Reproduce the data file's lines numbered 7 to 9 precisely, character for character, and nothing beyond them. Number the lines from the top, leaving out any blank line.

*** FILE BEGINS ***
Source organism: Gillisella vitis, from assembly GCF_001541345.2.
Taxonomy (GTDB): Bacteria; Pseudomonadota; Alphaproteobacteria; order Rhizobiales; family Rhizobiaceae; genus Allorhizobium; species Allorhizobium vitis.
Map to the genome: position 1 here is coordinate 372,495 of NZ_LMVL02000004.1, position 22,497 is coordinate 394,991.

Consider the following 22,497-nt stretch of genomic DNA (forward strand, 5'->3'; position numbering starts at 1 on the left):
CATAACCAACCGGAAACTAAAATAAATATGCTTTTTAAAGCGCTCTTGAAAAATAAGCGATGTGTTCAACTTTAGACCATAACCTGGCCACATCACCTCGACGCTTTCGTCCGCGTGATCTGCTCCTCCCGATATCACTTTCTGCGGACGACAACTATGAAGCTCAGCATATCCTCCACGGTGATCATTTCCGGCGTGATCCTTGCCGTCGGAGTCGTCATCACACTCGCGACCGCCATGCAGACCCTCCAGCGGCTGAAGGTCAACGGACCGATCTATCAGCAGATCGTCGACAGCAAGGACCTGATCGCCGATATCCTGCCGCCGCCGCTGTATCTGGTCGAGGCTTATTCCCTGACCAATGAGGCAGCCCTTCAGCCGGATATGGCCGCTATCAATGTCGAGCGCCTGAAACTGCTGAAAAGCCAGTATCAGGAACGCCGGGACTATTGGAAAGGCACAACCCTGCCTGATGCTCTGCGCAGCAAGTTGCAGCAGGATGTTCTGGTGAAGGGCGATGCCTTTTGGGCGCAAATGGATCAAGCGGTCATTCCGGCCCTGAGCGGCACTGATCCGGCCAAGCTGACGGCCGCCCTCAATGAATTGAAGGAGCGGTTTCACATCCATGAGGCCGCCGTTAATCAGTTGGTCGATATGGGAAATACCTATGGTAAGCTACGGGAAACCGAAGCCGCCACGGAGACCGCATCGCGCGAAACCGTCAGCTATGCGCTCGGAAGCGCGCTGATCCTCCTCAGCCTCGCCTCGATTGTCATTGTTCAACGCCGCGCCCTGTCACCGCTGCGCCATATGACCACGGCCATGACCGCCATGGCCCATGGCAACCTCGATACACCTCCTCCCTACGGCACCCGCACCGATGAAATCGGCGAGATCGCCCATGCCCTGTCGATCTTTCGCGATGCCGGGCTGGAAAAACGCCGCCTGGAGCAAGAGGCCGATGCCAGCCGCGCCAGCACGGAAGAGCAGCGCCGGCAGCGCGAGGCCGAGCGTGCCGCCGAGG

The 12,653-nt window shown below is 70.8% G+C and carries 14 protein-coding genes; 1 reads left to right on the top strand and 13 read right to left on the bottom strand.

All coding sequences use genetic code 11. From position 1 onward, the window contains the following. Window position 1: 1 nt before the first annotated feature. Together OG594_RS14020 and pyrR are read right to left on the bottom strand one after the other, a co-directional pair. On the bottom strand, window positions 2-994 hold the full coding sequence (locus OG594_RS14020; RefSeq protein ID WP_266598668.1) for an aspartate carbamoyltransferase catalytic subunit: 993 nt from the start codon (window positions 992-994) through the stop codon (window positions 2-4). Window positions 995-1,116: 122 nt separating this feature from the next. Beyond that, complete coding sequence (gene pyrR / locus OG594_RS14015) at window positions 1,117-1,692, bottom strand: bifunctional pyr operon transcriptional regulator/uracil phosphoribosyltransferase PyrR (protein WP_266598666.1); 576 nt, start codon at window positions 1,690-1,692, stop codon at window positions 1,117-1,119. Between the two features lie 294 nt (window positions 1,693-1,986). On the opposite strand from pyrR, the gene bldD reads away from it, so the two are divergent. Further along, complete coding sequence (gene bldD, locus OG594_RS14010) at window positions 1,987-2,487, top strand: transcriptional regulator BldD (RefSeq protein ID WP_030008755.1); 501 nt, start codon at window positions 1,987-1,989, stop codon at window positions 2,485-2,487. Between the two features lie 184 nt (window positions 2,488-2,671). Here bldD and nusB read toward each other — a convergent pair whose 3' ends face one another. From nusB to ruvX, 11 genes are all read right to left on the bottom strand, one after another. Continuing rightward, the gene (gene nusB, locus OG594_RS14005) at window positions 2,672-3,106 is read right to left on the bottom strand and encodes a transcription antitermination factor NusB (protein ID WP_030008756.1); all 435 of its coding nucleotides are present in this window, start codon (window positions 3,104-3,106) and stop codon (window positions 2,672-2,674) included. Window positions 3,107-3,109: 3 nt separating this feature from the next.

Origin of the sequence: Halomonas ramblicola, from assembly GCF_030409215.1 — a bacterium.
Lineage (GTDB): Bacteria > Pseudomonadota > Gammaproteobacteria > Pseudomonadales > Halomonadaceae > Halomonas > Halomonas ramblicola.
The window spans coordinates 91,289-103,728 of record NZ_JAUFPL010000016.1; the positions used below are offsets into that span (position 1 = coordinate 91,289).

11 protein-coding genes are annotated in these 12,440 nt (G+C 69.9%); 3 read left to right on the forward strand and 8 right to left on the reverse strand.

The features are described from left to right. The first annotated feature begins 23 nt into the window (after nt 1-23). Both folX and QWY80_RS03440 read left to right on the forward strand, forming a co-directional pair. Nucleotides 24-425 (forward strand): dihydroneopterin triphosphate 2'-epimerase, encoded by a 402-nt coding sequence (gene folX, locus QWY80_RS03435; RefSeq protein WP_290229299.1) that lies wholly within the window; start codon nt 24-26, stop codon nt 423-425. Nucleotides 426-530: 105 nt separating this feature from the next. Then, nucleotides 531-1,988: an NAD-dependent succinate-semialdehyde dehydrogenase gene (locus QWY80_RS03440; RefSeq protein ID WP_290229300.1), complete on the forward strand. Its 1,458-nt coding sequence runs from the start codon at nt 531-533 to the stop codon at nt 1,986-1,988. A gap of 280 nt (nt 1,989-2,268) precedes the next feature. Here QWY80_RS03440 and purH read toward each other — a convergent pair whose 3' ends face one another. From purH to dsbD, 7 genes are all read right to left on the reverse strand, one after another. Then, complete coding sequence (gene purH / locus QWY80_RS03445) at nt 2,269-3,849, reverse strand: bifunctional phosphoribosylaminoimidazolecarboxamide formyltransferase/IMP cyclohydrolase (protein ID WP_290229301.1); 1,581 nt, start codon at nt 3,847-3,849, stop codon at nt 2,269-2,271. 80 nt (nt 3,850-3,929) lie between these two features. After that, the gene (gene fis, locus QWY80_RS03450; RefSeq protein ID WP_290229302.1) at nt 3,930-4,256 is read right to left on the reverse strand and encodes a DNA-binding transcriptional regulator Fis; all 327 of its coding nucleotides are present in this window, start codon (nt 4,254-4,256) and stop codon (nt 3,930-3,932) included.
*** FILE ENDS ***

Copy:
All coding sequences use genetic code 11. From position 1 onward, the window contains the following. Window position 1: 1 nt before the first annotated feature. Together OG594_RS14020 and pyrR are read right to left on the bottom strand one after the other, a co-directional pair. On the bottom strand, window positions 2-994 hold the full coding sequence (locus OG594_RS14020; RefSeq protein ID WP_266598668.1) for an aspartate carbamoyltransferase catalytic subunit: 993 nt from the start codon (window positions 992-994) through the stop codon (window positions 2-4). Window positions 995-1,116: 122 nt separating this feature from the next. Beyond that, complete coding sequence (gene pyrR / locus OG594_RS14015) at window positions 1,117-1,692, bottom strand: bifunctional pyr operon transcriptional regulator/uracil phosphoribosyltransferase PyrR (protein WP_266598666.1); 576 nt, start codon at window positions 1,690-1,692, stop codon at window positions 1,117-1,119. Between the two features lie 294 nt (window positions 1,693-1,986). On the opposite strand from pyrR, the gene bldD reads away from it, so the two are divergent. Further along, complete coding sequence (gene bldD, locus OG594_RS14010) at window positions 1,987-2,487, top strand: transcriptional regulator BldD (RefSeq protein ID WP_030008755.1); 501 nt, start codon at window positions 1,987-1,989, stop codon at window positions 2,485-2,487. Between the two features lie 184 nt (window positions 2,488-2,671). Here bldD and nusB read toward each other — a convergent pair whose 3' ends face one another. From nusB to ruvX, 11 genes are all read right to left on the bottom strand, one after another. Continuing rightward, the gene (gene nusB, locus OG594_RS14005) at window positions 2,672-3,106 is read right to left on the bottom strand and encodes a transcription antitermination factor NusB (protein ID WP_030008756.1); all 435 of its coding nucleotides are present in this window, start codon (window positions 3,104-3,106) and stop codon (window positions 2,672-2,674) included. Window positions 3,107-3,109: 3 nt separating this feature from the next.

Origin of the sequence: Halomonas ramblicola, from assembly GCF_030409215.1 — a bacterium.
Lineage (GTDB): Bacteria > Pseudomonadota > Gammaproteobacteria > Pseudomonadales > Halomonadaceae > Halomonas > Halomonas ramblicola.